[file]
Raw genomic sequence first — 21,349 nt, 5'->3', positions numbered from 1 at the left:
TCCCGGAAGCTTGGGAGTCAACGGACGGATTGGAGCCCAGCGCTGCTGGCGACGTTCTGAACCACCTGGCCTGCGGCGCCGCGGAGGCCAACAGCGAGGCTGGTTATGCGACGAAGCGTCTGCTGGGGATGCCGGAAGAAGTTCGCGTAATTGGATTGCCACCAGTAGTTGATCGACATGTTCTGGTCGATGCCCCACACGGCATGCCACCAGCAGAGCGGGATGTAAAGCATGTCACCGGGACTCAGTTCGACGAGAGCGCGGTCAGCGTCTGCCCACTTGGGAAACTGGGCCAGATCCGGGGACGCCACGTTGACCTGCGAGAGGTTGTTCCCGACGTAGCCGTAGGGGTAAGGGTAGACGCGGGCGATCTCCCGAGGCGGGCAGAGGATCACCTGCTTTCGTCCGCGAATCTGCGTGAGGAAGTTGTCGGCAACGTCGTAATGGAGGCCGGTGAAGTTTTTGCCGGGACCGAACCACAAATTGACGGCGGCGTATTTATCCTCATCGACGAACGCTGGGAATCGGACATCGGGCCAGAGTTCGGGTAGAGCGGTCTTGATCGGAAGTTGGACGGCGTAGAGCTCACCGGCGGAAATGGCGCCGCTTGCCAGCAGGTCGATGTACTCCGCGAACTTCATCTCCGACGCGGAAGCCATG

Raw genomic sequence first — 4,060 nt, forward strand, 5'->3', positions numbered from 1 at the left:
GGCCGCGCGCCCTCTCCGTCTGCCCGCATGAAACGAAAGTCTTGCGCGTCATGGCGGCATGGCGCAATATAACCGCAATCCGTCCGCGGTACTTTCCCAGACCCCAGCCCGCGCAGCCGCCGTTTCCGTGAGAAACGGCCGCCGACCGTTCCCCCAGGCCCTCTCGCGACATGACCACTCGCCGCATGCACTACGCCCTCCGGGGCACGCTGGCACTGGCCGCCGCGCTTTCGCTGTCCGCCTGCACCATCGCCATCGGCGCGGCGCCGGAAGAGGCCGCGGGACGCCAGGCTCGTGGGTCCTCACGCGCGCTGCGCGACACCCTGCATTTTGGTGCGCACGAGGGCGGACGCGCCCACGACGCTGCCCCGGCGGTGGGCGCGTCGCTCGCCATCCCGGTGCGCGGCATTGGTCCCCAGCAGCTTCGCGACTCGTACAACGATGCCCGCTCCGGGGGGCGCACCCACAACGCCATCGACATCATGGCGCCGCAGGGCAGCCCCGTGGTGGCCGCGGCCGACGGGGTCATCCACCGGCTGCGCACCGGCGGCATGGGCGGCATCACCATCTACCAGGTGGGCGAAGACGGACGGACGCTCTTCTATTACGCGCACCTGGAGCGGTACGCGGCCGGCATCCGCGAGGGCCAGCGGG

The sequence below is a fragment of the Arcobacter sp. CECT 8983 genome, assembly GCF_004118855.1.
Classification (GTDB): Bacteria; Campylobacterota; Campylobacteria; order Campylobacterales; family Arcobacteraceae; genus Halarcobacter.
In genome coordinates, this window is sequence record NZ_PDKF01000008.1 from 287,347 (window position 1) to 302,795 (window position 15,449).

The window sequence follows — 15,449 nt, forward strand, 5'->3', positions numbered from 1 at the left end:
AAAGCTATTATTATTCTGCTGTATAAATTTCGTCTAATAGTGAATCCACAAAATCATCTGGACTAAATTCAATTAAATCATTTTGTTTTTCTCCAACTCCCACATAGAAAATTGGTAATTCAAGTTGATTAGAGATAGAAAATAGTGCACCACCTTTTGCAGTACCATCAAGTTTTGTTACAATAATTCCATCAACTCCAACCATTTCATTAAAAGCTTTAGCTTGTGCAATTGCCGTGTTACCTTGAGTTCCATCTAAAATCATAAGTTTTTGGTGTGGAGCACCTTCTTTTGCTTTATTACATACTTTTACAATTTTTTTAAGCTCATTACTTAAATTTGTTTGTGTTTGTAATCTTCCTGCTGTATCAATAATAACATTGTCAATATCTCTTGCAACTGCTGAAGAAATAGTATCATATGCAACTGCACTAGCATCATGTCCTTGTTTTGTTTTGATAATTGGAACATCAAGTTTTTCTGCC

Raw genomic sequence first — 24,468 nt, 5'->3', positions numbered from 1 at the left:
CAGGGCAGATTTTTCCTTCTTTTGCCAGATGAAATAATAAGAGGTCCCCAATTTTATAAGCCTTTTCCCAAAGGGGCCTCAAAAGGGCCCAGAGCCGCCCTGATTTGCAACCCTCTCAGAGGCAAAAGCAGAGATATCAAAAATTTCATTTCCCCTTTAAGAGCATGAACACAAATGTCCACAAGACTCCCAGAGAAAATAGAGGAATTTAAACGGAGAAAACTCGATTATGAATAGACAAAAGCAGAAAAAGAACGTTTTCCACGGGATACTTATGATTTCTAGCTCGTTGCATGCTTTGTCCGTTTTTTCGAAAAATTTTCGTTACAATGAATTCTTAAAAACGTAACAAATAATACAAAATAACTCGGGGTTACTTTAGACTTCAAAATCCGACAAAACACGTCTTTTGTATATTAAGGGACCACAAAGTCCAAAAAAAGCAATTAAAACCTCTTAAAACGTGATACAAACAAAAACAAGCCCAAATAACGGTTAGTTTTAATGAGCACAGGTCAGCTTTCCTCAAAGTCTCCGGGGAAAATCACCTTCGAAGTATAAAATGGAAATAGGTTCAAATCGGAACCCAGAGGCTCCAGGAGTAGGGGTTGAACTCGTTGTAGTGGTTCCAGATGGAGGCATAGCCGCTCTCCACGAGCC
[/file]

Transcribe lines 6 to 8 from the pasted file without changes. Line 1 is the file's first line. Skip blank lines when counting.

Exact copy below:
Classification (GTDB): Bacteria; Campylobacterota; Campylobacteria; order Campylobacterales; family Arcobacteraceae; genus Halarcobacter.
In genome coordinates, this window is sequence record NZ_PDKF01000008.1 from 287,347 (window position 1) to 302,795 (window position 15,449).

The window sequence follows — 15,449 nt, forward strand, 5'->3', positions numbered from 1 at the left end: